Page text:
Interest in and sophistication with mathematical modeling in environmental science has grown significantly in the last decade, spurred at least in part by issues of global warming. Mathematics for Ecology and Environmental Sciences is a collection of papers from a 2004 conference (“Dynamical Systems Theory and Its Applications to Biology and Environmental Sciences”). A companion volume (Mathematics for Life Science and Medicine) focuses more on epidemiology and infectious disease dynamics and is reviewed separately.
The current volume concentrates on population dynamics in a broad sense. There is an introductory essay and seven papers. These are unlike typical conference papers because the authors — at the direction of the conference organizers — made serious efforts to write accessibly for non-experts. Consequently, each paper addresses the biological background and motivation for the mathematical modeling. A modest background in differential equations — including analysis of stability and equilibrium for systems of differential equations — is adequate to understand most of the papers’ mathematical content.
I can perhaps best give the flavor of the book by summarizing a couple of the papers. The first paper develops a mathematical model of physiologically structured populations wherein individual development is affected by the population density. The authors show how to associate a dynamical system to the model and determine the steady states. An example of a physiologically structured population is an environment with juvenile and adult fish. Cycles can occur that begin with juveniles outcompeting their parents for food since they are small-bodied and need less energy for maintenance than their larger-bodied parents. The parents then starve, the juveniles reproduce and then they starve as they are outcompeted in turn by their offspring.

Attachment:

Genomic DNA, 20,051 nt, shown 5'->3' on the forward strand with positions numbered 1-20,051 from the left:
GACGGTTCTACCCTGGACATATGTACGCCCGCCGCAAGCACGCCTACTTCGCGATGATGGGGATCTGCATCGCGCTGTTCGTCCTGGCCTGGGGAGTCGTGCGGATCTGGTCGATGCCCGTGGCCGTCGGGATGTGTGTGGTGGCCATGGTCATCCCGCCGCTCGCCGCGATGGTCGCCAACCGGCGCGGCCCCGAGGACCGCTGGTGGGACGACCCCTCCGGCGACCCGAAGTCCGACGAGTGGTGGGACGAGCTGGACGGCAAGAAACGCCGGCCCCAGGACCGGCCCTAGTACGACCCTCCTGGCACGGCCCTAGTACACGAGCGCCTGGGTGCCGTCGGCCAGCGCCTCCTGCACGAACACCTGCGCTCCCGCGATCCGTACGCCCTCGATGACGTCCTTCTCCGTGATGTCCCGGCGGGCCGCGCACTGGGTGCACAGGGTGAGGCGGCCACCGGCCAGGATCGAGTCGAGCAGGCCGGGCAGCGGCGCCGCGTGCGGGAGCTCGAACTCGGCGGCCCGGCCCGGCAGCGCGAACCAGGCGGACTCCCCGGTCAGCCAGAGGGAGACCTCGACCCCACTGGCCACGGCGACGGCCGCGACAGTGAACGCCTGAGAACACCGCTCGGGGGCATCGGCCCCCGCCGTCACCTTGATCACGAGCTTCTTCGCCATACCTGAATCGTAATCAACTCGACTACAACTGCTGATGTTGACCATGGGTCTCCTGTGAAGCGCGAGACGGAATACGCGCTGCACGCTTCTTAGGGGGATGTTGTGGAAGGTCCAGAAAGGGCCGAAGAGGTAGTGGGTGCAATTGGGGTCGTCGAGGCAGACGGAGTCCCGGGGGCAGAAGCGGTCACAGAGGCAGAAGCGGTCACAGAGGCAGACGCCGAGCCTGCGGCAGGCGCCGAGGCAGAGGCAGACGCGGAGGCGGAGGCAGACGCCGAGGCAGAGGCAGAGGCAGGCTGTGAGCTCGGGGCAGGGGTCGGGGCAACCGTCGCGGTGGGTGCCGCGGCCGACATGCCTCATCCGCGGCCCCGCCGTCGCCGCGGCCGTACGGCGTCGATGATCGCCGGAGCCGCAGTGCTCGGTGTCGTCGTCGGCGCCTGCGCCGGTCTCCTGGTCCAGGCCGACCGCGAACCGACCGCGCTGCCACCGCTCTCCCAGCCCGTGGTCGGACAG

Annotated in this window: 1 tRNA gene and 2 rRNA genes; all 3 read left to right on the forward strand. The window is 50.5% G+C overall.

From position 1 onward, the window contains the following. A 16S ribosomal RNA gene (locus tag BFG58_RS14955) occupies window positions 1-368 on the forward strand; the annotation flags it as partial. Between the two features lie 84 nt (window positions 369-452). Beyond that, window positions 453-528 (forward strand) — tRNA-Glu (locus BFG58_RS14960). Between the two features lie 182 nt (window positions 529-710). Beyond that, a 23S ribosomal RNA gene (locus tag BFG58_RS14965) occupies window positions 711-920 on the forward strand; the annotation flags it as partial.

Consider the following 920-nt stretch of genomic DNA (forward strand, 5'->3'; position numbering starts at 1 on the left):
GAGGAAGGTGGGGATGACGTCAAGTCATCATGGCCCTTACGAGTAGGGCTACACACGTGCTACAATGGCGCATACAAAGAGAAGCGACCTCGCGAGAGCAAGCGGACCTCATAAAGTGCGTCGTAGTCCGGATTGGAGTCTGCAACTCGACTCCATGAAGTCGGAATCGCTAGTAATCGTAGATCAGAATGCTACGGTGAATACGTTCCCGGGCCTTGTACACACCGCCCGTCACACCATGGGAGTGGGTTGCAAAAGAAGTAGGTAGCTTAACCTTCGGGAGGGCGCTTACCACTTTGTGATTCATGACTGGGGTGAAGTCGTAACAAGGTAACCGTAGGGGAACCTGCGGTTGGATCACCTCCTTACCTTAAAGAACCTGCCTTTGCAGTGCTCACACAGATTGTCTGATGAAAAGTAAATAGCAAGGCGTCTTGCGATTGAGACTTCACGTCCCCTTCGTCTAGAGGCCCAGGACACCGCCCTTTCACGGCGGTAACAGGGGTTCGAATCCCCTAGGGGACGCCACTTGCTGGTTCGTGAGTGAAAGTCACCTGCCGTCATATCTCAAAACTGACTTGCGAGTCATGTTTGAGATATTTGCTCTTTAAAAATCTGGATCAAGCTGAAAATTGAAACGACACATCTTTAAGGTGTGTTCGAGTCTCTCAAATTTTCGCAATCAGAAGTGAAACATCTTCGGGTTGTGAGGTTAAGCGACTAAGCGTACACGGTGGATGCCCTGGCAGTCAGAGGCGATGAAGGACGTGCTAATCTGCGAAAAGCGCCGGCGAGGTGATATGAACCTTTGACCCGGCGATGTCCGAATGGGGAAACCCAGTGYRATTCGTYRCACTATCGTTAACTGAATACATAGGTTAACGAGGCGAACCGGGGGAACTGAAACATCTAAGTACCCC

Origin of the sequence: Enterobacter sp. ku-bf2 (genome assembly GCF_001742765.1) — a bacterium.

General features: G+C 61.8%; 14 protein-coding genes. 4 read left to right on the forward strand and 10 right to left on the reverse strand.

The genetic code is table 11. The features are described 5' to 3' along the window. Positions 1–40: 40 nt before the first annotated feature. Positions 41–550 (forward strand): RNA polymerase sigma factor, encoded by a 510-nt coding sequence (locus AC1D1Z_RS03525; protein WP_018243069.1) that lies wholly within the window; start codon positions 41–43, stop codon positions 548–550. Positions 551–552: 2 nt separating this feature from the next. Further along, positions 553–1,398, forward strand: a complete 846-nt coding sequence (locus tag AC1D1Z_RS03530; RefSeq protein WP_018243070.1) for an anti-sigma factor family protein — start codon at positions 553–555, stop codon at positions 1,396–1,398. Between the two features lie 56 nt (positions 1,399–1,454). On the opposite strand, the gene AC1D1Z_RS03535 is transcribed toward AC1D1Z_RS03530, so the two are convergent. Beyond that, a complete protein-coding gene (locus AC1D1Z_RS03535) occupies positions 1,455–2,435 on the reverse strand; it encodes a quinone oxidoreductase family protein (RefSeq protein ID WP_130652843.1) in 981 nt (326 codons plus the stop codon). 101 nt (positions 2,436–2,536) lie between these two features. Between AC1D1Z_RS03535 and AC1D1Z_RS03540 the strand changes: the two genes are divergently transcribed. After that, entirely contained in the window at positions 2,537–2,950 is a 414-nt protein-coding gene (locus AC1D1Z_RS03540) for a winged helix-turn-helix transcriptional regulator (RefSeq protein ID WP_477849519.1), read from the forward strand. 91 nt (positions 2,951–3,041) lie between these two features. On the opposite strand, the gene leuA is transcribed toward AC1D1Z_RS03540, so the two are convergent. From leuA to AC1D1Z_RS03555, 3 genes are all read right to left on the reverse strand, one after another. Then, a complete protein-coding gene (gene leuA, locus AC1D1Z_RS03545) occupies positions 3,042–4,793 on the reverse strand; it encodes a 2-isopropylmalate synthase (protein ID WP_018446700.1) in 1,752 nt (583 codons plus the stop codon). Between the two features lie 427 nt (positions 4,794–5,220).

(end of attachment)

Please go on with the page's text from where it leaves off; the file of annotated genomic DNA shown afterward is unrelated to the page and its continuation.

On a cheerier note, a later paper investigates indirect reciprocity — the possibility that altruistic acts within a population are returned not to the recipient but to a third party. The authors describe how this situation is handled by classical game theory, and then discuss how evolutionary game theory shows how strategies for indirect reciprocation can be evolutionarily stable.
This small volume is expensive for its size, but a good introduction to the field for non-specialists who want to sample the area.
Bill Satzer (email@example.com) is a senior intellectual property scientist at 3M Company, having previously been a lab manager at 3M for composites and electromagnetic materials. His training is in dynamical systems and particularly celestial mechanics; his current interests are broadly in applied mathematics and the teaching of mathematics.